We thought that if we raised enough chickens then the goshawk could take one every now and then which was ok. We don’t mind having the hawk around as it would help us by warding off other raptors. However, even though we are one little farm, there are many farms in the goshawk’s territory. We can work with the hawk but other farmers are not so willing. The wildlife consultant was going to research for us to see if there is more we can do for the situation. As yet he hasn’t called back. We went to work with heavy hearts. We realized that the chickens weren’t just livestock but dear pets. They don’t have names but we have grown mighty fond of them. Loosing one was heart-breaking.

That night we madly scoured the internet to try and find out more about the preying habits of the hawk. There was not much information (most articles plagiarized off each other). However, it was read that the hawk prey at night, (well, dawn or dusk), that it plucks off one chicken at a time and needs a wide space to swoop.  This information wasn’t very helpful.

The next day we kept the chickens inside the coop (a fenced off area amongst trees with a wire roof). They were etching to get out but we just didn’t want to risk it. Moose went to work. At 10am I got a call from him. It was lucky I heard the phone coz I had been working up-stairs. ‘The goshawk has got into the coop!’ Farmor had heard the kerfuffle and rang Moose and he called me. I ran out to the coop. There were feathers everywhere. I ran around and could see three dead chickens. The others were gone. No hawk.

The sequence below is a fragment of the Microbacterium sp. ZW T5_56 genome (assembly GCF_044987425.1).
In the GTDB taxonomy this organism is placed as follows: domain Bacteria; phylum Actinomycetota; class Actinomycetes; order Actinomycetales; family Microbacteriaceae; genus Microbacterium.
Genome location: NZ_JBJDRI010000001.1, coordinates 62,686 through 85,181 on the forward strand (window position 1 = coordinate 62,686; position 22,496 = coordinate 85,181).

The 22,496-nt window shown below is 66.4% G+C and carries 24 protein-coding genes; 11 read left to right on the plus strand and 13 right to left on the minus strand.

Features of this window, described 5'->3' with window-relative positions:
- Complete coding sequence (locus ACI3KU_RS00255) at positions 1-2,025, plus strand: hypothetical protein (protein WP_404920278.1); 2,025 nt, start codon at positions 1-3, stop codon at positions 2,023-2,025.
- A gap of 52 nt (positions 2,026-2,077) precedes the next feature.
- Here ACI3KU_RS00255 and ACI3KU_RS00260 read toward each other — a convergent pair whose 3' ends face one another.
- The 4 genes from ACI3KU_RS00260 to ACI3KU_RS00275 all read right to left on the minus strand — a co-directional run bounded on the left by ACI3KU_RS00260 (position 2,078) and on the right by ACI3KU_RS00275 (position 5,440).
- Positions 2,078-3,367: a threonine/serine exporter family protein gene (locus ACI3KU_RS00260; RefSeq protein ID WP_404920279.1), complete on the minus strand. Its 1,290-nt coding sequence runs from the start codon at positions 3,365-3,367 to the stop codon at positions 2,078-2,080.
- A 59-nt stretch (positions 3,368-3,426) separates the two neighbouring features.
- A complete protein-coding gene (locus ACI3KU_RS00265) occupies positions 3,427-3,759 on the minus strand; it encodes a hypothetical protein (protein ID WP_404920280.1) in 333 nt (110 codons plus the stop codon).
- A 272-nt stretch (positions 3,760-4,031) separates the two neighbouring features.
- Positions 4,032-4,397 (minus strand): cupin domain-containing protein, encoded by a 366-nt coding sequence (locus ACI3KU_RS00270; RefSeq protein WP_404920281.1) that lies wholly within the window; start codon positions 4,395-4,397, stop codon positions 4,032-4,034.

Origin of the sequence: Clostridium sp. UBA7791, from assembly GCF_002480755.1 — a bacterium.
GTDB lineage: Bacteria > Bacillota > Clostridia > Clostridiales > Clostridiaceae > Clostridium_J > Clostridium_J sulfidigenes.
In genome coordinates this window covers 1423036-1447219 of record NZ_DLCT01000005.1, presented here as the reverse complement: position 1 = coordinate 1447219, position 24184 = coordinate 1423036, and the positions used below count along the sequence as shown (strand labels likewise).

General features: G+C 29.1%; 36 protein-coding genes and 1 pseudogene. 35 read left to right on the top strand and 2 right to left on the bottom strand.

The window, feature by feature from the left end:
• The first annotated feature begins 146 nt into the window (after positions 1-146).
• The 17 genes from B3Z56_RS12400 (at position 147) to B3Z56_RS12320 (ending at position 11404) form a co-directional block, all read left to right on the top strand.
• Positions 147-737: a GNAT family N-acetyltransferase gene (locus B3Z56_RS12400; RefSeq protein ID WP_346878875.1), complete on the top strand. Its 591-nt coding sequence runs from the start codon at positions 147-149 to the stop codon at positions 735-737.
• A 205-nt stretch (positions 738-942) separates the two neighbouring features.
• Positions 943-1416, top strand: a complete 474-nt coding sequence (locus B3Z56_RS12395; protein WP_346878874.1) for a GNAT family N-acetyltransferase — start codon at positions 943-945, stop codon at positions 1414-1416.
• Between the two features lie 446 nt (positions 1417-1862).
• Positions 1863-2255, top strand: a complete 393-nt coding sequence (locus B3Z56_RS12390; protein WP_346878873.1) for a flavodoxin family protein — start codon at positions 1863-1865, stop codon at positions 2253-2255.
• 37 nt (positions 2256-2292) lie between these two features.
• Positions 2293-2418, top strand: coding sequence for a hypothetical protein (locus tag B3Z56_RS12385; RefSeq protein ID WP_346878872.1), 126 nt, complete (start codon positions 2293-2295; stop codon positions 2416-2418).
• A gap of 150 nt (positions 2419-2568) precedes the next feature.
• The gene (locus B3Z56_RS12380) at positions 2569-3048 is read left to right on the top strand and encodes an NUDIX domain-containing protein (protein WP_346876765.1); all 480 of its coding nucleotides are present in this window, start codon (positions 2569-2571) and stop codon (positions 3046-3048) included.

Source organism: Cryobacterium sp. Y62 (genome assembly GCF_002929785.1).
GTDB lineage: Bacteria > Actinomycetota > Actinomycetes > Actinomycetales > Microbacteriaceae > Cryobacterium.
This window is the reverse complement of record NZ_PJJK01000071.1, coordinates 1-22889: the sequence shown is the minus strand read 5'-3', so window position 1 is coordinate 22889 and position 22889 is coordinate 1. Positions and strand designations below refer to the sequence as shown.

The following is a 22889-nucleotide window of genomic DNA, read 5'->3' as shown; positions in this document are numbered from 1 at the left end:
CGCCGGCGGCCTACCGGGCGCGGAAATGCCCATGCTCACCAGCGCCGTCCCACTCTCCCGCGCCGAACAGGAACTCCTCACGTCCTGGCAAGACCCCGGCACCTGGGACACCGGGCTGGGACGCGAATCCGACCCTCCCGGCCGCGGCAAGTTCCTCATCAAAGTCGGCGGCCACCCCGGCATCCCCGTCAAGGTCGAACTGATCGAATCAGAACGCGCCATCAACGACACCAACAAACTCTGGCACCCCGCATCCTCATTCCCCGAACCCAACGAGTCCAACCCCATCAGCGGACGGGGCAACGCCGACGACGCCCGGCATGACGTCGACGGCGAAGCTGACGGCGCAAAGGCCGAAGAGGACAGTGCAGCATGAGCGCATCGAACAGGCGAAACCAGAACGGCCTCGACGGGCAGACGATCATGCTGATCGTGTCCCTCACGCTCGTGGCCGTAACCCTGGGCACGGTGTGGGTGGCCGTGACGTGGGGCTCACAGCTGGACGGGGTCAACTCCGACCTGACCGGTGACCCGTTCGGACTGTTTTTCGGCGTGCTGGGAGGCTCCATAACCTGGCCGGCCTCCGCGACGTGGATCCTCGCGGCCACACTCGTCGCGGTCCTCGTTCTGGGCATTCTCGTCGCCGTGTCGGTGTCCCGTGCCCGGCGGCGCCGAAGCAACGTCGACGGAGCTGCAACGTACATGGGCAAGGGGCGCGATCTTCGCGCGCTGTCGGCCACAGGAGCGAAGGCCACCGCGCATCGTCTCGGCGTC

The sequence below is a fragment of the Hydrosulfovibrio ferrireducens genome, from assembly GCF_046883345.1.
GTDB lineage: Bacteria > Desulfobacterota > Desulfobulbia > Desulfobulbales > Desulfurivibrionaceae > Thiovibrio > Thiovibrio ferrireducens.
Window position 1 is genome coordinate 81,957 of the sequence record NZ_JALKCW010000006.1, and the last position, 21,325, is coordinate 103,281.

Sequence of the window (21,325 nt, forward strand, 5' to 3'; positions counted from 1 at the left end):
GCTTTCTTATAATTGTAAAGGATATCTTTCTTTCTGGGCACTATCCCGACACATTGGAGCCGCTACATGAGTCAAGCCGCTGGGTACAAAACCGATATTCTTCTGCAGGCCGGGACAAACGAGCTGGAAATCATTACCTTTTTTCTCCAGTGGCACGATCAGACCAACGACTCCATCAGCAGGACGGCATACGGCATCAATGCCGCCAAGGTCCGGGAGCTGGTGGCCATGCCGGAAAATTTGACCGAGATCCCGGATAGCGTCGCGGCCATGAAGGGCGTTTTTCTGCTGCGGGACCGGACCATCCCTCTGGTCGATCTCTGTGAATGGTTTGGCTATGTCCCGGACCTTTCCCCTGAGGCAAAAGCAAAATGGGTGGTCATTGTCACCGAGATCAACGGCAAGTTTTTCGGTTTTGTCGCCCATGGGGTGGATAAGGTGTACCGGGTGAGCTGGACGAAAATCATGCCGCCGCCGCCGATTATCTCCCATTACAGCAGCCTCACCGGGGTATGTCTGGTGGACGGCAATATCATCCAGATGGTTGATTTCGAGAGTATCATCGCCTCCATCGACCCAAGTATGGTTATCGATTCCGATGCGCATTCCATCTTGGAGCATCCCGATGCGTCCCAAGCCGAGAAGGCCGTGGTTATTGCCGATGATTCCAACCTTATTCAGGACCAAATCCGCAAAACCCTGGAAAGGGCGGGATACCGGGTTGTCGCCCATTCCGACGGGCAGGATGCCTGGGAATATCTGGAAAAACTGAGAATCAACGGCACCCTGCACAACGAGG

There were no chickens in the coop – well, no live ones. There was one carcass fully eaten, the others were just ‘frenzy’ killings. Useless. I thought to look in the nesting box and there was our faithful hen huddled in the corner. She was nesting on an egg. I needed to make her cluck to call back the other chicks. All I had to do was pat her and she clucked. Hopefully the other chicks were still alive – if chickens have a big fright they can run away and die. Up in the nettles I heard some rustling. It was a chick-rooster. After five days none of the other chicks have come back.